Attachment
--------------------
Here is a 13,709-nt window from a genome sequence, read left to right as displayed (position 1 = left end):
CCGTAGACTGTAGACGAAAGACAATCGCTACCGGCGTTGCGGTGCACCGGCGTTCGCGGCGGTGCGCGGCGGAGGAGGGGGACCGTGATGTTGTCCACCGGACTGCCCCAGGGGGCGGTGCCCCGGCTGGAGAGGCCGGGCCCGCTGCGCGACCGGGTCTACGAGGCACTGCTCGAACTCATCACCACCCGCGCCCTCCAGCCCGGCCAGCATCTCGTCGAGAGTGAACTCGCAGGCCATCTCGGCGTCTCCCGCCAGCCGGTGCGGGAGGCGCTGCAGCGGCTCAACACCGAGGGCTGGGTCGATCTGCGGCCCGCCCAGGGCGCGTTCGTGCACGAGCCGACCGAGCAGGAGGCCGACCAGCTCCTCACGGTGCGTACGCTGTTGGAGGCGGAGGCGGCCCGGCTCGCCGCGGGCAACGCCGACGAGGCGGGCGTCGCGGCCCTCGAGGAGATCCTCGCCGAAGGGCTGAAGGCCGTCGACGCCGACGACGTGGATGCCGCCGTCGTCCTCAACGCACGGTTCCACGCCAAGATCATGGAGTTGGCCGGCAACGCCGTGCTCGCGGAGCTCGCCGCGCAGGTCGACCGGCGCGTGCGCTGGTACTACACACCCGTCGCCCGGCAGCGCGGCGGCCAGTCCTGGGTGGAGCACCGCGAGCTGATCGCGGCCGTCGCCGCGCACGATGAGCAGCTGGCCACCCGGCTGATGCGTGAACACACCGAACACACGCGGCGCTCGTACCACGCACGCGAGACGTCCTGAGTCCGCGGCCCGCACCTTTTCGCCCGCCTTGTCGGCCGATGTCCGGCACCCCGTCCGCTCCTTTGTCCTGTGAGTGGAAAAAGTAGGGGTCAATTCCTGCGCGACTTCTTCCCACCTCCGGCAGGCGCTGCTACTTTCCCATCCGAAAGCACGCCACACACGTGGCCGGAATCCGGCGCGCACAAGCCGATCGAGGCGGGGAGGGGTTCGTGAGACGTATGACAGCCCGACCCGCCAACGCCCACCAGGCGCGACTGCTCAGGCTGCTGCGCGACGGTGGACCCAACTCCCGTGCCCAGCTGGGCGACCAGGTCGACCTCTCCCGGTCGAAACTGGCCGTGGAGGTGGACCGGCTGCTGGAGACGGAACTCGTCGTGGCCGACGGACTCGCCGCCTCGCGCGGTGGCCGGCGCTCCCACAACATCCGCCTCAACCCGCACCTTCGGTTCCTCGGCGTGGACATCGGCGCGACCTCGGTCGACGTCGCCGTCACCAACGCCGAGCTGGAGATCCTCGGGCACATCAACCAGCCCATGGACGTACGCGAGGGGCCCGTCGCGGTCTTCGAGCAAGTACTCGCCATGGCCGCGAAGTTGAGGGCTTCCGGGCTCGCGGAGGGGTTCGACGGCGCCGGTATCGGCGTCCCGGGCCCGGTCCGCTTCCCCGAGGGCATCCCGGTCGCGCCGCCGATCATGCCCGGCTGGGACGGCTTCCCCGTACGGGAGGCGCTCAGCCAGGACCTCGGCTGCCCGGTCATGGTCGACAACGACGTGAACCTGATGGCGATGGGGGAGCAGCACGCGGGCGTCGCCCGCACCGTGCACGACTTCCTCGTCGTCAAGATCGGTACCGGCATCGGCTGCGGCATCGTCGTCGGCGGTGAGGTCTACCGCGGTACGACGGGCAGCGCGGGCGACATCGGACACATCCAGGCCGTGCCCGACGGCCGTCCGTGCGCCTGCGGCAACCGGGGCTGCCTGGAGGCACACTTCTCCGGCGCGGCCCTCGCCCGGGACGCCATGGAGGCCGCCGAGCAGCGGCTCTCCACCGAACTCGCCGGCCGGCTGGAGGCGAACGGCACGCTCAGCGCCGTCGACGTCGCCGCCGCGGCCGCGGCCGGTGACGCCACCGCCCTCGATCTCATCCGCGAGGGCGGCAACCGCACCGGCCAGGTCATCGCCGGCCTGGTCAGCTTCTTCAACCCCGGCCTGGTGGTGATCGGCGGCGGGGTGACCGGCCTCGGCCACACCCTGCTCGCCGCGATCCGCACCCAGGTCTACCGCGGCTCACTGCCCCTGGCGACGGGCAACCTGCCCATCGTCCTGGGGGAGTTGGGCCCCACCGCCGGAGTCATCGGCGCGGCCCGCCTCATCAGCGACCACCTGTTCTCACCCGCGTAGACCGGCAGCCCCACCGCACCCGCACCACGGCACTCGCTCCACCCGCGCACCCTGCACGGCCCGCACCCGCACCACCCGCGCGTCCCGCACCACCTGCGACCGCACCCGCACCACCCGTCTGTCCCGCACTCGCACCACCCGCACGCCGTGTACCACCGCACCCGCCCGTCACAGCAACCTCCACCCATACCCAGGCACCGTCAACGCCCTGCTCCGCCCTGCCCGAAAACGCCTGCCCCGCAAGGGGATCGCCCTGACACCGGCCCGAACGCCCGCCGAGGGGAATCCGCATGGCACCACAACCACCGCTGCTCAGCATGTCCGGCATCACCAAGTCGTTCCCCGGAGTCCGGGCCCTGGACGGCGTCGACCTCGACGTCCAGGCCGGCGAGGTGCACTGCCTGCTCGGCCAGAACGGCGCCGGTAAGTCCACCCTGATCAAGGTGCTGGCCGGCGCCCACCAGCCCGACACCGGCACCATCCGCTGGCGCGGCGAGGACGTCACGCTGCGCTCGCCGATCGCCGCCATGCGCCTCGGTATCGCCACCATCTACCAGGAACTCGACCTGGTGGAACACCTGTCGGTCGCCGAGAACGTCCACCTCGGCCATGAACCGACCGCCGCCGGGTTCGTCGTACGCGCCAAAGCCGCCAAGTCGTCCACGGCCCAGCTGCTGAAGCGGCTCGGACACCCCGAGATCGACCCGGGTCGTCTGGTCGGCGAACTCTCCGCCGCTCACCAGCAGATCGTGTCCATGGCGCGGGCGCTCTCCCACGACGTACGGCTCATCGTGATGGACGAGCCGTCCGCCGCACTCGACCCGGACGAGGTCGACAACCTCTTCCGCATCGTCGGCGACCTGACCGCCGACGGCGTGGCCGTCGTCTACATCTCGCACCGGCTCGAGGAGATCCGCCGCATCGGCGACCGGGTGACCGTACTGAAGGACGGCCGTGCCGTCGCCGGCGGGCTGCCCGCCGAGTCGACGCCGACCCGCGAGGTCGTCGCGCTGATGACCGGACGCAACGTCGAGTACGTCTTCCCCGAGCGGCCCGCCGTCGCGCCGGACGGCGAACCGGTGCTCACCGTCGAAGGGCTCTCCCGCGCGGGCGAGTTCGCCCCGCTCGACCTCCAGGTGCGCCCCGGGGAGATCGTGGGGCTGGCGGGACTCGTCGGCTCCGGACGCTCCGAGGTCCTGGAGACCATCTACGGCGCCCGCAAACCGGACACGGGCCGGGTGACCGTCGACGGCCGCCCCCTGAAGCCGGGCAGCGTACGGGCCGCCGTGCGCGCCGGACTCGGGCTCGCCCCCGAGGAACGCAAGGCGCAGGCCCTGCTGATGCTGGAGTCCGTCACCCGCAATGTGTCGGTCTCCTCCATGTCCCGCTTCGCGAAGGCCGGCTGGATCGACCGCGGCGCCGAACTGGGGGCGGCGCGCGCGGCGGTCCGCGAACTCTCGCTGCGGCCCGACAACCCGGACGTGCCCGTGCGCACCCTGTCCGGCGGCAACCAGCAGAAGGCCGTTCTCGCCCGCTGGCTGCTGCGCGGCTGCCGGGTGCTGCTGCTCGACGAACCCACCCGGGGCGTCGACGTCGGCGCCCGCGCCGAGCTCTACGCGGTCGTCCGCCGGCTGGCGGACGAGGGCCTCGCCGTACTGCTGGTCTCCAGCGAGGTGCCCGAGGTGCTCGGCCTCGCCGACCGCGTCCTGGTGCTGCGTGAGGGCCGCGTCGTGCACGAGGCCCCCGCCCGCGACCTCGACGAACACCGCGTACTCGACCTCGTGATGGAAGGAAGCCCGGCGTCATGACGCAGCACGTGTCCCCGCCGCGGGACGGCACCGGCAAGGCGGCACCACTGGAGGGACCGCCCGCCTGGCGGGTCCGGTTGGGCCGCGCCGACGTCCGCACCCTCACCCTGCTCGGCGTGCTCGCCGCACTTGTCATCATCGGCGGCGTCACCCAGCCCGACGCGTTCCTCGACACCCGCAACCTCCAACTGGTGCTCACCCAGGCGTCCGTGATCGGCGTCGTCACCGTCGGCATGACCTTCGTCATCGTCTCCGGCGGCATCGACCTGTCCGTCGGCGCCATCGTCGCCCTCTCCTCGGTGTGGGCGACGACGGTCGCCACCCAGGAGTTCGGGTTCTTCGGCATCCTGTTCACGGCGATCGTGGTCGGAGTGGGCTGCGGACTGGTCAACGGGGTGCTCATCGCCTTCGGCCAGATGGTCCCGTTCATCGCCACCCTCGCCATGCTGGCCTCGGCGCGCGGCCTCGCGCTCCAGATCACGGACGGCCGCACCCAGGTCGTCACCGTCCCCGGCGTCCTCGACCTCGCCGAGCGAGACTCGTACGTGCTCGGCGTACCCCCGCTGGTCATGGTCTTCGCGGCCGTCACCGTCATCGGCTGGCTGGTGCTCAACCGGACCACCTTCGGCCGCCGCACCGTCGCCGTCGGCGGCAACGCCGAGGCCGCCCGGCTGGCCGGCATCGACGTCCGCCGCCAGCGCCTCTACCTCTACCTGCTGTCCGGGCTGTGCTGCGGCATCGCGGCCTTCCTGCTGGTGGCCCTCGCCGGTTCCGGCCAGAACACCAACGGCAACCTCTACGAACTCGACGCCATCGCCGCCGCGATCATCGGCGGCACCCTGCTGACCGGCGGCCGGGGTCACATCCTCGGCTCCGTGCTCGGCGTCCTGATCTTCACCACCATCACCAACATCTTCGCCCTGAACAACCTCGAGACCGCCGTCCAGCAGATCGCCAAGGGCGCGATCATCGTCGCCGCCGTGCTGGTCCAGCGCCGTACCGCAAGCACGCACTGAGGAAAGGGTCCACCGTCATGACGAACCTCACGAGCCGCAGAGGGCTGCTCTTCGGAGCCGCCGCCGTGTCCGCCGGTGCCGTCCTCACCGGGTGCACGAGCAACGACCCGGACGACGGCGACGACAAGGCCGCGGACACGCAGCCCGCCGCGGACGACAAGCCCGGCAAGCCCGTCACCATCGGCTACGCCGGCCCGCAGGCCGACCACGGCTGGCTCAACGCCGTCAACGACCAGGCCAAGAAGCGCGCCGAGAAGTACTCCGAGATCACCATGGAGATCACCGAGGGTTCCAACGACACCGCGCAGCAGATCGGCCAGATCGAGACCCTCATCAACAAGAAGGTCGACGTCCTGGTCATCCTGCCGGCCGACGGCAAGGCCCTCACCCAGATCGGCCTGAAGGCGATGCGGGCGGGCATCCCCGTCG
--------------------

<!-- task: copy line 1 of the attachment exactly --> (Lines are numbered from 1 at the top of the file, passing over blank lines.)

Here is a 13,709-nt window from a genome sequence, read left to right as displayed (position 1 = left end):